Drag Shows, Weddings, and Pole Dancing: Inside the L.A. Jail’s Gay Wing

On Tuesday, L.A. Weekly released an astonishing story and accompanying video about a place that’s so miraculous its existence feels like a mirage: the gay wing of the L.A. men’s central jail. Before I spoil any of the fun, you should go ahead and watch the profoundly humane, often hilarious video.

How does this little sanctuary exist? As L.A. Weekly explains, the wing was set up as a result of a 1985 ACLU lawsuit aimed at shielding gay inmates from the bias-motivated violence they experience at startlingly high rates among the general population. But over nearly three decades, the wing has blossomed into a community—or “family,” as many inmates describe it—of mutual support and love. (A number of inmates start relationships in the wing, and some stage weddings.) Prison clothes are re-sewn into gowns, skirts, chic underwear, and hot pants. Correctional officers take a laissez-faire attitude toward harmless rule-bending.

And how does an inmate gain access to the gay wing? With a quiz, naturally. Prison officials know that, with its low rate of violence, the wing is a coveted home for many inmates. So they test applicants on their knowledge of gay bars—first asking them to name one, then demanding to know its cover charge and interior design. Officials also lean on their own carefully honed gaydar.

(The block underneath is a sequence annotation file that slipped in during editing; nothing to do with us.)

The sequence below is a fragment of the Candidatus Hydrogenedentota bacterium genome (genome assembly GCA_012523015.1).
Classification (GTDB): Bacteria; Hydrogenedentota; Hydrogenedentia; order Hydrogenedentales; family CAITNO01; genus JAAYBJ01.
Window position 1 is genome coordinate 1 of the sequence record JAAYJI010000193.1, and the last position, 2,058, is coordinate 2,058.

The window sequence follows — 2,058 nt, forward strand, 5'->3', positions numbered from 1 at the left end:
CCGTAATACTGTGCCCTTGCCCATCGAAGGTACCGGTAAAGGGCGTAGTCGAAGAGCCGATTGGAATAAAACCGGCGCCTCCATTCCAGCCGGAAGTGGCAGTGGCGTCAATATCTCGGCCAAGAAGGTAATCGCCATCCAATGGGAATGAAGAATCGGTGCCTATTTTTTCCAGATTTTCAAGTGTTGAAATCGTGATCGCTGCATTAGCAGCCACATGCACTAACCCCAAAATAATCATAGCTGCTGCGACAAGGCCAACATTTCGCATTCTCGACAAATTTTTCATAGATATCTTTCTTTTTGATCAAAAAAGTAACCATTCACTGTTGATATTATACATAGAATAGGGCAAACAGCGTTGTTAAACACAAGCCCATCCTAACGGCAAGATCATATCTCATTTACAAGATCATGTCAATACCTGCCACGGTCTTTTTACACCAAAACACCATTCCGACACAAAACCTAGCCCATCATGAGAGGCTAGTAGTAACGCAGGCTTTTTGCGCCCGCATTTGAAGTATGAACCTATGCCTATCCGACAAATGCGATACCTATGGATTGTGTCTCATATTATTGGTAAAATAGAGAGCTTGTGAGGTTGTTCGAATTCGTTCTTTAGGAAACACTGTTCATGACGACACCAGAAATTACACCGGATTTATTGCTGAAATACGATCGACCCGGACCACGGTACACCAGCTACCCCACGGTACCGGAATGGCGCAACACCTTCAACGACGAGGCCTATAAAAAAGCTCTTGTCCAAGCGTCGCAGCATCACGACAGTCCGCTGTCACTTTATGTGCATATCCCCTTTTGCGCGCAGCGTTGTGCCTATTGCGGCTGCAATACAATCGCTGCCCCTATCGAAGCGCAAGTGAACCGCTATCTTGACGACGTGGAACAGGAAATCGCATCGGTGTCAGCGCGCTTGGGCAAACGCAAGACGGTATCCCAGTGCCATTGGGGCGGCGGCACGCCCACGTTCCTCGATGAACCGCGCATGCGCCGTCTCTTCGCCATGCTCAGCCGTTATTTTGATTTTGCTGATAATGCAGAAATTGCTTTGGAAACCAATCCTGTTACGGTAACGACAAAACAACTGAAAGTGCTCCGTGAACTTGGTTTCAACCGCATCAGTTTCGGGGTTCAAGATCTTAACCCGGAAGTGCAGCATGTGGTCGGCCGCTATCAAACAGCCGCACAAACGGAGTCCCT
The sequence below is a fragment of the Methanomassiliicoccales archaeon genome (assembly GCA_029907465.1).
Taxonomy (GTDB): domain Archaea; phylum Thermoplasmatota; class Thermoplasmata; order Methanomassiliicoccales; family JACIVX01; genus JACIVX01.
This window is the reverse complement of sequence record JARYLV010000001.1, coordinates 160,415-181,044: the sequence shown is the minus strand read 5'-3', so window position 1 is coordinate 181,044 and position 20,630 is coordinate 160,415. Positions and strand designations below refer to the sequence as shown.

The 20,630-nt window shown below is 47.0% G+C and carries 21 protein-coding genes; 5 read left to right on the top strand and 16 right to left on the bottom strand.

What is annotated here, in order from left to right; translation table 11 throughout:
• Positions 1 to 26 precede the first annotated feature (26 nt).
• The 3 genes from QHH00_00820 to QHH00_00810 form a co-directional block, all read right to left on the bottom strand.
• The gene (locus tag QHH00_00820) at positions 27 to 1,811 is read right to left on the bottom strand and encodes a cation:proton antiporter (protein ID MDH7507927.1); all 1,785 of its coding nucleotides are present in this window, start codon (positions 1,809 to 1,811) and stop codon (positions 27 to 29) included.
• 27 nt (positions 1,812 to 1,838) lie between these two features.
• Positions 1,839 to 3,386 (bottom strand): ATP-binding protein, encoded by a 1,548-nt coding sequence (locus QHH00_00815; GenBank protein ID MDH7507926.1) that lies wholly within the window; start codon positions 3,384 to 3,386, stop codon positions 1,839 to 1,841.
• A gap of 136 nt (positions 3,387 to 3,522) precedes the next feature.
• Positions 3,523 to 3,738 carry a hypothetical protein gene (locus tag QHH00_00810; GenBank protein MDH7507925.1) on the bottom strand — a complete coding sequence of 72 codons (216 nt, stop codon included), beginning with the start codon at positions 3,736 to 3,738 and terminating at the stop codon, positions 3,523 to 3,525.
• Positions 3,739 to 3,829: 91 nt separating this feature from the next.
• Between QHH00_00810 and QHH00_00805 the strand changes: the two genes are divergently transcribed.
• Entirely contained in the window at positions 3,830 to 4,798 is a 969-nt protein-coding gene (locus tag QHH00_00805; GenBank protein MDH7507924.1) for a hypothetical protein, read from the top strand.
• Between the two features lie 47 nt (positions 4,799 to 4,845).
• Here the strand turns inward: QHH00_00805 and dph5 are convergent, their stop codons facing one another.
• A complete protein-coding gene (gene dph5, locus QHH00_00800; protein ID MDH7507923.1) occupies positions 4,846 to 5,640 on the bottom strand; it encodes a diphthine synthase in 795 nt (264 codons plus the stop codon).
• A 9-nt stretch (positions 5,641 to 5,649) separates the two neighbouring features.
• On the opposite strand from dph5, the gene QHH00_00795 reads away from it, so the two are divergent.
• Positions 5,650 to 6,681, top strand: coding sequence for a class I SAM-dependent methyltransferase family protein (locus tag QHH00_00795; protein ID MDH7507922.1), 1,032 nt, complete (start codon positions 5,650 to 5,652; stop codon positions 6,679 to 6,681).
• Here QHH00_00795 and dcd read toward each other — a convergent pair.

The gay wing, of course, is still a jail, and most inmates yearn for their eventual release. Many were disowned by their families after coming out and turned to drugs to cope. About 150 of the 400 inmates take self-improvement classes to help them stay clean when their sentences end, but a number of repeat offenders wind up back behind bars. Life in the gay wing isn’t a happy ending, nor is it necessarily a new beginning. But in America’s cruel, overcrowded prison system—where brutality and sexual violence toward LGBTQ inmates is horrifically common—the gay wing serves as a tiny bright spot of hope.